After the sandwich break we get an Axilla>Curtain>Possum trio to start the set and let me just again note here that one thing that is very common throughout many of these shows is that they will generally string 3 or sometimes 4 songs together to start the second (or sometimes first) set, not letting anyone have much of a breather for the first 20-30 minutes of the set depending on the song choices. The Axilla here is rocking as usual and Curtain does what it does in setting up the Possum which is another solid version that has hints of McGrupp (again, as they had in Arcata a few nights before) at about the 1:25-1:30 mark. From there it goes into straight forward Possum jam territory. Fee>Ya Mar keeps the party vibe going and then we get the meat of the second set in a chunky Tweezer that has similar elements to the one that preceded it in Eugene, particularly with Trey’s lead lines as they enter the jam. This one is more straight ahead Trey rockstar stuff as they climb the mountain, eventually arriving at the old slow down ending. Definitely not a face melter but Trey is working some stuff out here that may pop up in other jams later on… Poor Heart, BBJ gets us to our real April Fool’s Fish Fun Time as Trey introduces Neil Young… only to have Fish come out instead. Laughs are had, Fish gets a pie to the face (seriously) and they start up ‘After the Goldrush’ which Fish tries to sing but he clearly does not know the words beyond maybe one verse or so and they drop into Terrapin for our normal fun here. Note that .com has this listed as ‘Love You’ which is the wrong Syd Barrett tune for this evening. After they get Fish back to his kit Trey jokes about fooling the crowd and introduces Bill Clinton on saxophone while Page plays some ‘Hail to the Chief’. What jokesters. A rousing Cavern with the evil jedi maniacal laughing caps the set and then we have Carolina, Reprise for the encores before we head north to Bellingham, WA for the next night’s show. Oh, and apparently they played some NY & Crazy Horse (Welfare Mothers) as the house music post show just to rub it in even more.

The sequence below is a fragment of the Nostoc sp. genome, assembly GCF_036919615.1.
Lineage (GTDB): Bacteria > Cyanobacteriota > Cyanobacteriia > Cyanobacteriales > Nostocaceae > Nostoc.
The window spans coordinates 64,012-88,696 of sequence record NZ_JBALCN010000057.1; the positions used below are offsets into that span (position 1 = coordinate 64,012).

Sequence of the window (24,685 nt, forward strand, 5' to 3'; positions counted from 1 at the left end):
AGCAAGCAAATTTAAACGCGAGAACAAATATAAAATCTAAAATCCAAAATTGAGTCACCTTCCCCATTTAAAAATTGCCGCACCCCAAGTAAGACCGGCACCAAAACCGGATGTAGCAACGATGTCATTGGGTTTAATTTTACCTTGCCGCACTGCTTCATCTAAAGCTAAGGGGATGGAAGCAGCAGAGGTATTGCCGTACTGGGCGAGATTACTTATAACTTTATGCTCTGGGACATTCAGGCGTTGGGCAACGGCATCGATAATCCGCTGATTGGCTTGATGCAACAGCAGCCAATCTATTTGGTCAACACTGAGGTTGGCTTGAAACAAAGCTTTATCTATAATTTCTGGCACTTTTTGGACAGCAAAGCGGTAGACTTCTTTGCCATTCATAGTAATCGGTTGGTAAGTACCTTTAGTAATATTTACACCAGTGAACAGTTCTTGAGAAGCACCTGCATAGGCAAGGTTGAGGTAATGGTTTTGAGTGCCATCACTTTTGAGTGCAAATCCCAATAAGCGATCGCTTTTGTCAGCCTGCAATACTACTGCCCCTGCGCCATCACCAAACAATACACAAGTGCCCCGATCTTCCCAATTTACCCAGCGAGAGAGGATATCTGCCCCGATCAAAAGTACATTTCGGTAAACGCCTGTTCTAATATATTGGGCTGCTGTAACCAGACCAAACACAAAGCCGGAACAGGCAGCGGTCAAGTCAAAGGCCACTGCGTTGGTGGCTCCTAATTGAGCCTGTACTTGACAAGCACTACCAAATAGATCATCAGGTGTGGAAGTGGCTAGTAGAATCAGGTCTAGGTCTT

So what do we do with a show like this? It is a joke-filled affair with the type of playing we expect out of the band nightly at this stage but not a lot of real highlights overall. I mean, I am totally recommending you spin the Stash, Lope, Possum, Tweezer, and the entire Fish segment because it is just plain funny but that’s not the type of phish that will appeal to a large segment of the fanbase. Or maybe it does. I guess the point here is that shows like this are exactly why so many of us go back time and again because as much as we seek the epic jams, unique setlist construction, bustouts, and other music related stuff the antics and showmanship of it is a major draw as well. This is all very Zappa-esque in the delivery in a lot of ways and nods to many of their other influences as well. And let’s face it, if you were them and you were on your 44th show in 57 days you would be doing some pretty weird stuff just to keep yourself interested and involved. But in all honesty I think these guys would be doing it no matter what because that is just one of the many masks they put on and why we go back again and again – to see what flavor of phish we will get to enjoy that time around.